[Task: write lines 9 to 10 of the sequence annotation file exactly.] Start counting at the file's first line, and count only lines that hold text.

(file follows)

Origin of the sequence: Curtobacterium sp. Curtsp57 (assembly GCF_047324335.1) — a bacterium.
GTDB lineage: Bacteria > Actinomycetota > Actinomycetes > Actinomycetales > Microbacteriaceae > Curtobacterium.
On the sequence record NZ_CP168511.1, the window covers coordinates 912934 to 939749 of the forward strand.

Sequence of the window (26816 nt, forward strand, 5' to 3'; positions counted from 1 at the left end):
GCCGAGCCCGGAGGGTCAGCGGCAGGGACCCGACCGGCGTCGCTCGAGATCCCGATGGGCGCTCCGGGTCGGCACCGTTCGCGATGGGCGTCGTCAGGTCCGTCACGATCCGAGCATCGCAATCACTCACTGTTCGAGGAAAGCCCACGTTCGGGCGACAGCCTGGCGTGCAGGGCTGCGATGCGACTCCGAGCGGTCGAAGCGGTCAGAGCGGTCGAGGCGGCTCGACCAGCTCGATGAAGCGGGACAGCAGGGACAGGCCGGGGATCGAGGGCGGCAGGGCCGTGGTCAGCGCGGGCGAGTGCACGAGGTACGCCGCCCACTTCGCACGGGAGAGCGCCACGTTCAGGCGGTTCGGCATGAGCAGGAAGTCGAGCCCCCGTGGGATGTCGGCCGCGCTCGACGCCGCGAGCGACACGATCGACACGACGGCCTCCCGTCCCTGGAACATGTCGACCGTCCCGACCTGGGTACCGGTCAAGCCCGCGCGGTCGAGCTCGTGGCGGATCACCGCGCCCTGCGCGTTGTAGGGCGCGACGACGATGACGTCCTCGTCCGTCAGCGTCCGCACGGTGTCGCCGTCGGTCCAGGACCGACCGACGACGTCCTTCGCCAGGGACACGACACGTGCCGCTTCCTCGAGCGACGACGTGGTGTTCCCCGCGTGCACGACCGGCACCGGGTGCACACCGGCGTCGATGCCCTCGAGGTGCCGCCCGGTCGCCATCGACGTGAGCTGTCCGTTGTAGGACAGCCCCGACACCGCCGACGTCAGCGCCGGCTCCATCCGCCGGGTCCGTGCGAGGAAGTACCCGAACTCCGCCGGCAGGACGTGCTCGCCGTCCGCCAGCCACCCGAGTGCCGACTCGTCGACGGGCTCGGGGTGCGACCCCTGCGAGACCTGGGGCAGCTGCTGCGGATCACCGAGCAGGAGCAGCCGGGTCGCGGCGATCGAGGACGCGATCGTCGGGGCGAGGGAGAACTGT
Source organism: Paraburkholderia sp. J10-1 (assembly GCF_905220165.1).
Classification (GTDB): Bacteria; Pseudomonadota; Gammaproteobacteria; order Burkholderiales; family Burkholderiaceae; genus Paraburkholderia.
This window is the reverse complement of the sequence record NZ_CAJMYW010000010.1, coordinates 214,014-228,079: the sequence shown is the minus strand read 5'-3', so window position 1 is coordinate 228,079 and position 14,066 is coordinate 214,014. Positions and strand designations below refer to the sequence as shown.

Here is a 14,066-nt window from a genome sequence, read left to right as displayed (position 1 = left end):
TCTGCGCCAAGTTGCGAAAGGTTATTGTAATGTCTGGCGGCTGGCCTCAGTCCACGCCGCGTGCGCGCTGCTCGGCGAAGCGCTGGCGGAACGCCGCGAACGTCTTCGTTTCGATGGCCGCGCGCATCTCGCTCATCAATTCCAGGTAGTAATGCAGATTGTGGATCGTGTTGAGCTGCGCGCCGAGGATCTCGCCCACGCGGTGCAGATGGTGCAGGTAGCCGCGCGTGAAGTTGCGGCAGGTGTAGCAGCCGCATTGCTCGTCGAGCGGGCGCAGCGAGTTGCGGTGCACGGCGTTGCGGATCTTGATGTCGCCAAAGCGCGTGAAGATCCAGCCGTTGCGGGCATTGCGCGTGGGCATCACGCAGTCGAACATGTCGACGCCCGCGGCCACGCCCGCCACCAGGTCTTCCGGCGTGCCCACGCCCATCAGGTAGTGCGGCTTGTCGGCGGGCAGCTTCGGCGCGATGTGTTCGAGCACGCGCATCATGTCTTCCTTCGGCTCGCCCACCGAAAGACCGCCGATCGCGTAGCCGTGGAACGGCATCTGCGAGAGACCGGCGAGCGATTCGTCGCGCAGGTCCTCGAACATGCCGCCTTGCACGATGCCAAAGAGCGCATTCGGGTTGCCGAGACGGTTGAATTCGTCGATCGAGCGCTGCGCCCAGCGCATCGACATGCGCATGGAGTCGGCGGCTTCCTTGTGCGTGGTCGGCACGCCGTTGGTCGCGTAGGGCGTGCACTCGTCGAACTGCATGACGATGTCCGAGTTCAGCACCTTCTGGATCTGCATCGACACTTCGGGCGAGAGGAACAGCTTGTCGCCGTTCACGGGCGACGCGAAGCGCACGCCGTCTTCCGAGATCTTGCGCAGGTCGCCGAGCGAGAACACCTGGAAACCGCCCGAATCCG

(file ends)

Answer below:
Here is a 14,066-nt window from a genome sequence, read left to right as displayed (position 1 = left end):
TCTGCGCCAAGTTGCGAAAGGTTATTGTAATGTCTGGCGGCTGGCCTCAGTCCACGCCGCGTGCGCGCTGCTCGGCGAAGCGCTGGCGGAACGCCGCGAACGTCTTCGTTTCGATGGCCGCGCGCATCTCGCTCATCAATTCCAGGTAGTAATGCAGATTGTGGATCGTGTTGAGCTGCGCGCCGAGGATCTCGCCCACGCGGTGCAGATGGTGCAGGTAGCCGCGCGTGAAGTTGCGGCAGGTGTAGCAGCCGCATTGCTCGTCGAGCGGGCGCAGCGAGTTGCGGTGCACGGCGTTGCGGATCTTGATGTCGCCAAAGCGCGTGAAGATCCAGCCGTTGCGGGCATTGCGCGTGGGCATCACGCAGTCGAACATGTCGACGCCCGCGGCCACGCCCGCCACCAGGTCTTCCGGCGTGCCCACGCCCATCAGGTAGTGCGGCTTGTCGGCGGGCAGCTTCGGCGCGATGTGTTCGAGCACGCGCATCATGTCTTCCTTCGGCTCGCCCACCGAAAGACCGCCGATCGCGTAGCCGTGGAACGGCATCTGCGAGAGACCGGCGAGCGATTCGTCGCGCAGGTCCTCGAACATGCCGCCTTGCACGATGCCAAAGAGCGCATTCGGGTTGCCGAGACGGTTGAATTCGTCGATCGAGCGCTGCGCCCAGCGCATCGACATGCGCATGGAGTCGGCGGCTTCCTTGTGCGTGGTCGGCACGCCGTTGGTCGCGTAGGGCGTGCACTCGTCGAACTGCATGACGATGTCCGAGTTCAGCACCTTCTGGATCTGCATCGACACTTCGGGCGAGAGGAACAGCTTGTCGCCGTTCACGGGCGACGCGAAGCGCACGCCGTCTTCCGAGATCTTGCGCAGGTCGCCGAGCGAGAACACCTGGAAACCGCCCGAATCCG